Join us in London for STM Week 2018 from 4 to 6 December. This year’s agenda boasts vital topics and expert speakers unified by the theme Processes, Products and People in Publishing. Read on for our top picks from the packed schedule, including sessions led by CCC’s Chuck Hemenway and Babis Marmanis.
Day 1: Tools & Standards – Collaboration, standardization and consolidation
January 2020: A Call for Unity?
Moderated by: Chuck Hemenway, Director Business Development, Copyright Clearance Center
- Will Schweitzer, Director, Product & Custom Publishing, AAAS
- Tasha Mellins-Cohen, Director of Publishing, Microbiology Society
- Ian Potter, Solutions Specialist, Publishing & Associations, Clarivate Analytics
- Rob Johnson, Director, Research Consulting Limited
The dynamic Open Access environment presents many challenges to longstanding practices in scholarly research publishing, particularly from funders, whether public or private. In the EU, government agencies are pushing the so-called Plan S principles, even while in the UK, Wellcome Trust considers further revisions to its funding and publishing guidelines.
What lies ahead for OA and how should publishers respond? What kinds of partnerships for publishers with other industry stakeholders are likely to yield a “win-win-win” scenario for researchers, funders, institutions and the public? This expert panel will explore the state of publisher commitment and investment in OA infrastructure and workflow, as well as consider how adoption of partnerships, tools, and standards could address any impasses, perceived or real.
Day 2: Innovation – Open Science and the protection of excellence
Industry Update, dedicated to Karen Hunter (1945-2018)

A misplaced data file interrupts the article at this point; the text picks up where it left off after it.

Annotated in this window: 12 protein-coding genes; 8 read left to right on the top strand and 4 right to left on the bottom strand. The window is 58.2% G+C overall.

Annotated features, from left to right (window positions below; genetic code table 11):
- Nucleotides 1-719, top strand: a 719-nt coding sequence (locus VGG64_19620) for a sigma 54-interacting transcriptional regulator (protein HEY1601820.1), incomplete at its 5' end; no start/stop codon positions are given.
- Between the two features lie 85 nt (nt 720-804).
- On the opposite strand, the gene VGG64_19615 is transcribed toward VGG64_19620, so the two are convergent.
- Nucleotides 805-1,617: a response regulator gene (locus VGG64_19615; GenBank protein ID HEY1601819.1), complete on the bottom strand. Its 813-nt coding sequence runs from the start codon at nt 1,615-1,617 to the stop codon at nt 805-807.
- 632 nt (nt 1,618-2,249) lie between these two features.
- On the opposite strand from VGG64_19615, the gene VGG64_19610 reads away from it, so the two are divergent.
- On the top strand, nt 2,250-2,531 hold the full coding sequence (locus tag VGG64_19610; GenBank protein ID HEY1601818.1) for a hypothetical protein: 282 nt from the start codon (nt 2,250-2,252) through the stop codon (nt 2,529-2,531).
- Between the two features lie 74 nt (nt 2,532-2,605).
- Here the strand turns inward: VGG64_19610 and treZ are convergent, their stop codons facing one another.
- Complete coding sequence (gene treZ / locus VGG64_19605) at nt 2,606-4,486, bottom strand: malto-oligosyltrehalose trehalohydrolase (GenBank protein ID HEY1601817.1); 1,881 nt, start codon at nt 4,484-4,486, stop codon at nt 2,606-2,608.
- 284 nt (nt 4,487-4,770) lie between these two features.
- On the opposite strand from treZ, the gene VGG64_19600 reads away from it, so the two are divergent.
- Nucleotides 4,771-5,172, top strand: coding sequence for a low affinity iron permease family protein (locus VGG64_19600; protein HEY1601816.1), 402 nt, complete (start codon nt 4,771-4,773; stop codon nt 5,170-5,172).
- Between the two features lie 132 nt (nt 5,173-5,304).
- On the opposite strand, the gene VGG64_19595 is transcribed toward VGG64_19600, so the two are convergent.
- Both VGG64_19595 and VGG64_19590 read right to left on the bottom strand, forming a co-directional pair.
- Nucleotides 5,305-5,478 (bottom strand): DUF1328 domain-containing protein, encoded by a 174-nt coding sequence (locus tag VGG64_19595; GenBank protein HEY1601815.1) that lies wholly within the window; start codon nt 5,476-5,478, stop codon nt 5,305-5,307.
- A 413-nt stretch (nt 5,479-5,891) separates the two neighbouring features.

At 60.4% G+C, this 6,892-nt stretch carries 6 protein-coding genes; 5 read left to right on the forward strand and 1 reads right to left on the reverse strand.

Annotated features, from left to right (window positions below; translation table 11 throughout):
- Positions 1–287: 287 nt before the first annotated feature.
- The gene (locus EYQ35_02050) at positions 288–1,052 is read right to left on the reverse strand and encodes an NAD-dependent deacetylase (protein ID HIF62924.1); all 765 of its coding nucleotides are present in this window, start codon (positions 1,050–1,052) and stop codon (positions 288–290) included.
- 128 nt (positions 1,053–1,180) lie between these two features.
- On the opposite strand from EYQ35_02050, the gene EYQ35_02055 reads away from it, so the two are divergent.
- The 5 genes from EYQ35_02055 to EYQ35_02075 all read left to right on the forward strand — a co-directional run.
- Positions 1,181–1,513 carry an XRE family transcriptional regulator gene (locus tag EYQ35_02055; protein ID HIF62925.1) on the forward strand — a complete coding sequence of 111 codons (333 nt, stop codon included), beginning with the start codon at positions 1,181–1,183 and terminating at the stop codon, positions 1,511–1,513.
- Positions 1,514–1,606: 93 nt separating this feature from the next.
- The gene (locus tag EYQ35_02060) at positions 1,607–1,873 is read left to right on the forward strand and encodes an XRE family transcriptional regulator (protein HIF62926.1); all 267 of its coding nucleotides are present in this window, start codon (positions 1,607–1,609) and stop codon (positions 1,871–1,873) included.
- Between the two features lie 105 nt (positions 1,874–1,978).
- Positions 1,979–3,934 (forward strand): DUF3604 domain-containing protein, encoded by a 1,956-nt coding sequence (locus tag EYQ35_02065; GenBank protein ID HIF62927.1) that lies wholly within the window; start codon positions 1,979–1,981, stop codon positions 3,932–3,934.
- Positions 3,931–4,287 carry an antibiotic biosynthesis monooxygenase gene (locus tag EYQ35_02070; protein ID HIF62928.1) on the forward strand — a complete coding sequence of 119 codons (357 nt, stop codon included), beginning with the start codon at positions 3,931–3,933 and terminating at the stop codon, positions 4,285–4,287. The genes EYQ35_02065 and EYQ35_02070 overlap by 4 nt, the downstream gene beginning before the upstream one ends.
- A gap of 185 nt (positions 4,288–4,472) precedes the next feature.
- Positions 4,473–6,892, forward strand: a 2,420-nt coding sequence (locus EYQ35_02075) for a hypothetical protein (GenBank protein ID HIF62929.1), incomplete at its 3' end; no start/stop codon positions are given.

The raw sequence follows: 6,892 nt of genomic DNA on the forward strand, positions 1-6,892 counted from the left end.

Moderated by: Gerry Grenier, Senior Director of Content Management, IEEE
STM Industry Report: Innovations in the Publishing Universe
Michael Mabe, CEO, International Association of STM Publishers
Rob Johnson, Director, Research Consulting
Johnson and Mabe, lead-authors of the new STM Industry Report, its special edition launched at STM’s 50th anniversary celebration in Frankfurt, will provide an overview of the current state of the STM Publishing universe, including the importance and impact of the latest developments in technology and innovation.
Digital Humanities and Open Science – A Librarian’s Perspective
Overview and introduction by Liam O’Dwyer, Special Collections and Digital Humanities Librarian, Dublin City University
A brief overview of Digital Humanities (DH) and its relationship with ‘traditional’ humanities. A snapshot at the DH landscape, method and praxis, the role of libraries, and implications for open science and publishing in the field. What are the current challenges and tensions? What roles and approaches are emerging?
Searching for images in the era of deep learning
Babis Marmanis, CTO, Copyright Clearance Center
AI and machine learning have the potential to radically speed up operations and increase the efficiency of the STM publishing sector. Existing AI-based technologies have already been developed or acquired by publishers to assist with the identification of peer reviewers, identify and combat plagiarism, recognize fabricated data, bolster the decision-making process behind the acceptance and rejection of papers. Likewise, AI has the potential to offer brand new services to researchers and the research community to empower Open Science and open knowledge creation. Come and listen to what is available now and what vendors have on offer and are developing for smarter information applications.
Day 3: Diversity and Inclusion in Publishing
Science benefits from diversity
Elisa De Ranieri, Editor-in-Chief Nature Communications, Springer Nature (effective January 2019)
For publishers, action on diversity and inclusion can’t begin and end with our own internal processes. There is an imperative for us to find ways to address any problem that is standing in the way of great research. Find out about how Springer Nature is working with the academic community to increase representations of diversity in the scholarly work they publish, and how internal diversity program also play their part. What actions can the scholarly publishing industry take, together, to help drive change more quickly?